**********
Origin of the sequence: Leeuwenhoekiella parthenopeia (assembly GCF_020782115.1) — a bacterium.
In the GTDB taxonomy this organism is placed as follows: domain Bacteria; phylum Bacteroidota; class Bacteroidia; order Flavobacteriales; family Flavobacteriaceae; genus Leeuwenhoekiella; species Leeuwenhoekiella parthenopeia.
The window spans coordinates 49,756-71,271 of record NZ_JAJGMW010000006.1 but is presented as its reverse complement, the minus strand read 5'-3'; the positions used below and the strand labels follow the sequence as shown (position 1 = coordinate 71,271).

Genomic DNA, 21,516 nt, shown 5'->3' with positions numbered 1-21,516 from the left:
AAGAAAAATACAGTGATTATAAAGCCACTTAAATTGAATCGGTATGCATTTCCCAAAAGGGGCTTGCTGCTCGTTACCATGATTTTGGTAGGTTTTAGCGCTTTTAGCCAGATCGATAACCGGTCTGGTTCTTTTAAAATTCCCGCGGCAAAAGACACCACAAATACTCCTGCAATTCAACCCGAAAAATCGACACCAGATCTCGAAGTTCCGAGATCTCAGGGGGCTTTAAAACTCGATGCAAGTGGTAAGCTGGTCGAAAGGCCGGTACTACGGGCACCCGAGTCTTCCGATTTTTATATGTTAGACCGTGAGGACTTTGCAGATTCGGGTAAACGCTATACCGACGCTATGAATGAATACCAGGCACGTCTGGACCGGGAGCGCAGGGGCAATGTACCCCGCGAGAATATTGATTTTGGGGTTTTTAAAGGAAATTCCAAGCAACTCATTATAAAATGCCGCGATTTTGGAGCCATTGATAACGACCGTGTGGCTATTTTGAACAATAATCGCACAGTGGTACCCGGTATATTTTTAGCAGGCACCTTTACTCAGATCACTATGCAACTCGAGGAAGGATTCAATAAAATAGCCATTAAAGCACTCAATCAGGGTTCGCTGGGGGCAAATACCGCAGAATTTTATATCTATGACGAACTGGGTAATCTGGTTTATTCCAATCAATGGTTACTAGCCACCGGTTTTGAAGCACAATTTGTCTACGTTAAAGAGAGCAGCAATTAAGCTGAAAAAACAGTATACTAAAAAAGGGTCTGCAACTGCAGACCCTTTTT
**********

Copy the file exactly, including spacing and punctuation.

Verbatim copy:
Origin of the sequence: Leeuwenhoekiella parthenopeia (assembly GCF_020782115.1) — a bacterium.
In the GTDB taxonomy this organism is placed as follows: domain Bacteria; phylum Bacteroidota; class Bacteroidia; order Flavobacteriales; family Flavobacteriaceae; genus Leeuwenhoekiella; species Leeuwenhoekiella parthenopeia.
The window spans coordinates 49,756-71,271 of record NZ_JAJGMW010000006.1 but is presented as its reverse complement, the minus strand read 5'-3'; the positions used below and the strand labels follow the sequence as shown (position 1 = coordinate 71,271).

Genomic DNA, 21,516 nt, shown 5'->3' with positions numbered 1-21,516 from the left:
AAGAAAAATACAGTGATTATAAAGCCACTTAAATTGAATCGGTATGCATTTCCCAAAAGGGGCTTGCTGCTCGTTACCATGATTTTGGTAGGTTTTAGCGCTTTTAGCCAGATCGATAACCGGTCTGGTTCTTTTAAAATTCCCGCGGCAAAAGACACCACAAATACTCCTGCAATTCAACCCGAAAAATCGACACCAGATCTCGAAGTTCCGAGATCTCAGGGGGCTTTAAAACTCGATGCAAGTGGTAAGCTGGTCGAAAGGCCGGTACTACGGGCACCCGAGTCTTCCGATTTTTATATGTTAGACCGTGAGGACTTTGCAGATTCGGGTAAACGCTATACCGACGCTATGAATGAATACCAGGCACGTCTGGACCGGGAGCGCAGGGGCAATGTACCCCGCGAGAATATTGATTTTGGGGTTTTTAAAGGAAATTCCAAGCAACTCATTATAAAATGCCGCGATTTTGGAGCCATTGATAACGACCGTGTGGCTATTTTGAACAATAATCGCACAGTGGTACCCGGTATATTTTTAGCAGGCACCTTTACTCAGATCACTATGCAACTCGAGGAAGGATTCAATAAAATAGCCATTAAAGCACTCAATCAGGGTTCGCTGGGGGCAAATACCGCAGAATTTTATATCTATGACGAACTGGGTAATCTGGTTTATTCCAATCAATGGTTACTAGCCACCGGTTTTGAAGCACAATTTGTCTACGTTAAAGAGAGCAGCAATTAAGCTGAAAAAACAGTATACTAAAAAAGGGTCTGCAACTGCAGACCCTTTTT